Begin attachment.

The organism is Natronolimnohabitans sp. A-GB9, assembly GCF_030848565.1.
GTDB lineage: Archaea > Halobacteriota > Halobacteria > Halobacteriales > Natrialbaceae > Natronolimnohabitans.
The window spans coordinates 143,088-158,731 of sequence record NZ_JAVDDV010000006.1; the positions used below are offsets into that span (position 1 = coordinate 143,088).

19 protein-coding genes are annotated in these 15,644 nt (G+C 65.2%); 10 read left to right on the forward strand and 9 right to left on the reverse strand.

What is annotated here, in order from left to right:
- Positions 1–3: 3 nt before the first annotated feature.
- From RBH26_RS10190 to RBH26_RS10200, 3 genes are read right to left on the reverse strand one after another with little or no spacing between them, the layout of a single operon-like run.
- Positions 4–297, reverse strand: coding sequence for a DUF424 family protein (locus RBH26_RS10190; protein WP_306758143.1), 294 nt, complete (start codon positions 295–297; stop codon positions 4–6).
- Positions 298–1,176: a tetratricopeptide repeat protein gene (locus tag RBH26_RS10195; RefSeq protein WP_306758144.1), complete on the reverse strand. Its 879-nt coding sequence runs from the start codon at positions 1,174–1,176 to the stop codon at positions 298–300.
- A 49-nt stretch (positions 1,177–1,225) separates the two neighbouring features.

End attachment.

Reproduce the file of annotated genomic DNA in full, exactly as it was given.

The organism is Natronolimnohabitans sp. A-GB9, assembly GCF_030848565.1.
GTDB lineage: Archaea > Halobacteriota > Halobacteria > Halobacteriales > Natrialbaceae > Natronolimnohabitans.
The window spans coordinates 143,088-158,731 of sequence record NZ_JAVDDV010000006.1; the positions used below are offsets into that span (position 1 = coordinate 143,088).

19 protein-coding genes are annotated in these 15,644 nt (G+C 65.2%); 10 read left to right on the forward strand and 9 right to left on the reverse strand.

What is annotated here, in order from left to right:
- Positions 1–3: 3 nt before the first annotated feature.
- From RBH26_RS10190 to RBH26_RS10200, 3 genes are read right to left on the reverse strand one after another with little or no spacing between them, the layout of a single operon-like run.
- Positions 4–297, reverse strand: coding sequence for a DUF424 family protein (locus RBH26_RS10190; protein WP_306758143.1), 294 nt, complete (start codon positions 295–297; stop codon positions 4–6).
- Positions 298–1,176: a tetratricopeptide repeat protein gene (locus tag RBH26_RS10195; RefSeq protein WP_306758144.1), complete on the reverse strand. Its 879-nt coding sequence runs from the start codon at positions 1,174–1,176 to the stop codon at positions 298–300.
- A 49-nt stretch (positions 1,177–1,225) separates the two neighbouring features.